The Prime Minister’s continued refusal to state her view on recommendations in the He Puapua report is a worrying sign for the future of the country, Leader of the Opposition Judith Collins says.
He Puapua sets out a roadmap to co-governance between the Crown and Māori by 2040. It proposes a Māori Health Authority, separate court and justice systems, Māori ownership over the foreshore and seabed, Māori wards in councils, and constitutional reform to consider matters such as a Māori Parliament or Upper House.
“Jacinda Ardern can’t skirt the issue of where she stands on these issues by claiming the report hasn’t found its way to the Cabinet table,” Ms Collins says.
“We’ve already seen the Government press ahead with a Māori Health Authority that will have veto power over the entire health system, so Ministers have clearly read the report.”
Other recommendations in He Puapua being progressed by Labour include legislating Māori wards for councils, amending the school history curriculum, establishing the Te Mana o Te Wai (the mana of the water), resource management reform that provides a role for Māori in decision-making, and work on Māori rights and interests in freshwater, Ms Collins says.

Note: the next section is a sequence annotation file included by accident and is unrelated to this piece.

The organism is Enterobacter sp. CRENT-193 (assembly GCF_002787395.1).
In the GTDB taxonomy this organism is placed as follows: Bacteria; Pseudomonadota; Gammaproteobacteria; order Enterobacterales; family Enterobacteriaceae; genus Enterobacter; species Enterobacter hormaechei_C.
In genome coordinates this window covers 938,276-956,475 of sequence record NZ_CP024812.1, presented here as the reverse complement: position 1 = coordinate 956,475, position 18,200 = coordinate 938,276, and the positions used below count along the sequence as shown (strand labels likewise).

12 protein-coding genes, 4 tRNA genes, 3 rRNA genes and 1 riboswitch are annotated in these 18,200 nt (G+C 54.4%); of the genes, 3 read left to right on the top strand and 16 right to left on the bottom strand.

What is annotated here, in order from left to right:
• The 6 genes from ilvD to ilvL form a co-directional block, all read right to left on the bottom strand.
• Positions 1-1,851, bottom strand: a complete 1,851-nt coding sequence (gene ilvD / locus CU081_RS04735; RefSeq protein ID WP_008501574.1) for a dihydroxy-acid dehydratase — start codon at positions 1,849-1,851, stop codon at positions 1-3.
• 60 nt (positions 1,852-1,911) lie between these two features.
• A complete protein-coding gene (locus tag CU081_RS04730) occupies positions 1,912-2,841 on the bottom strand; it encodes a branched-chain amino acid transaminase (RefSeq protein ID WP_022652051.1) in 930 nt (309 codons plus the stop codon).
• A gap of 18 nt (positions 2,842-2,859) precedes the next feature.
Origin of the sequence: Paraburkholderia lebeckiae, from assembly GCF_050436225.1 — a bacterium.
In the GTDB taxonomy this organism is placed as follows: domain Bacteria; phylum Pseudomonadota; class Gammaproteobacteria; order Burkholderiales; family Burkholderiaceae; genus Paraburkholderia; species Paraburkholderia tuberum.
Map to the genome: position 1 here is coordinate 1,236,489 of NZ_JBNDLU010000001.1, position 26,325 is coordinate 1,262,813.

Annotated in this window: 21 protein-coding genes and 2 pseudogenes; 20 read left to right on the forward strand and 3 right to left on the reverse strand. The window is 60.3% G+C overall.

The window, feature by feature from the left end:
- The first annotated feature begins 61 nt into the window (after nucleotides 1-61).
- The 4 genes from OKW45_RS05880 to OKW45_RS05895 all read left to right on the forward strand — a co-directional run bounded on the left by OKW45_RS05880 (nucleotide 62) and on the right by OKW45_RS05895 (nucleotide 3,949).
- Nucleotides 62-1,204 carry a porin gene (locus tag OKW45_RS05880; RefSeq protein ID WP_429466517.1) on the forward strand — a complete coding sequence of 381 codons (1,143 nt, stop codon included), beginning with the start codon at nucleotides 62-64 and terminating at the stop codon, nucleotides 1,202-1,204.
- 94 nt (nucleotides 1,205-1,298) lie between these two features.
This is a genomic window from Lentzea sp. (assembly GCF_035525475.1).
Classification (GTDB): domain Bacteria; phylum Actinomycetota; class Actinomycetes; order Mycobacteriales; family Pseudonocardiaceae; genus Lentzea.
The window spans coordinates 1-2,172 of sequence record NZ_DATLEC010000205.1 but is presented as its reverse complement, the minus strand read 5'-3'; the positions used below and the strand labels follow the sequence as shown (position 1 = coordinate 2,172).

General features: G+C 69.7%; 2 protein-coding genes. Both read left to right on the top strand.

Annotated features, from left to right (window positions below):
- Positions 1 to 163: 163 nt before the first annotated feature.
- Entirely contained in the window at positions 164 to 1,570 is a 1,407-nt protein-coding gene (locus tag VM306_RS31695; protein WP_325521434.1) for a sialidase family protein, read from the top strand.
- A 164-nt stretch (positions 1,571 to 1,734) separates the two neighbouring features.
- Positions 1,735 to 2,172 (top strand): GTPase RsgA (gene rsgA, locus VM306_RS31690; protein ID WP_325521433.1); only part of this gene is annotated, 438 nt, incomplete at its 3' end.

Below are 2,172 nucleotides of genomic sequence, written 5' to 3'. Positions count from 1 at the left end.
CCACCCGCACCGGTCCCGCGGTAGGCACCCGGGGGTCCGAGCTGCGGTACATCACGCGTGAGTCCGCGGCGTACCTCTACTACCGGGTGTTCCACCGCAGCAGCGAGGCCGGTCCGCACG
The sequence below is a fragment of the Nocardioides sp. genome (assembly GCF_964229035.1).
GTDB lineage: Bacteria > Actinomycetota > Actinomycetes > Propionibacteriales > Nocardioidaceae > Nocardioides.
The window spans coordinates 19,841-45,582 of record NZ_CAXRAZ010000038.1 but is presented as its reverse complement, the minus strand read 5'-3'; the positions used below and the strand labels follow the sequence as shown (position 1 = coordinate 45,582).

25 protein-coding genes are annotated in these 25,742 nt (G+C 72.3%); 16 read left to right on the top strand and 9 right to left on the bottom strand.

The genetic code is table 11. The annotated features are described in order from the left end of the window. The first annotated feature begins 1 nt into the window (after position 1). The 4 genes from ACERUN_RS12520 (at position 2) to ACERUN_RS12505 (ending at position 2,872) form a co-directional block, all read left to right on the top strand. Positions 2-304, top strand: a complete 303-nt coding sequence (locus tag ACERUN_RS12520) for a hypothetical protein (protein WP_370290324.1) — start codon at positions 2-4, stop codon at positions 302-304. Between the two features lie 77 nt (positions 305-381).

“The recommendations in He Puapua could dramatically reshape how democracy looks in this country under an approach of having one system for Māori and another system for everyone else across multiple layers of government.
“The Prime Minister should not be afraid of telling New Zealanders where she stands on the report. They deserve to know what her Government will do with it.
“It’s sad that Jacinda Ardern has chosen to lower the tone of the debate by brushing it off as ‘playing politics’. In doing so, she herself is playing politics by trying to muddy the waters.
“In the spirit of being open and transparent, National has made its position clear on the report. We believe many of its recommendations, as written, are a step to far.
“It is right that we acknowledge and address the wrongs of the past, which is why National continues to support targeted programmes based on need, such as Whānau Ora. But we do not support division along racial lines when it comes to running core services and ownership of things like the foreshore and seabed.
“We are better off addressing the flaws within the current systems that aren’t working for Māori. Ethnicity should not divide us. We are better together.”
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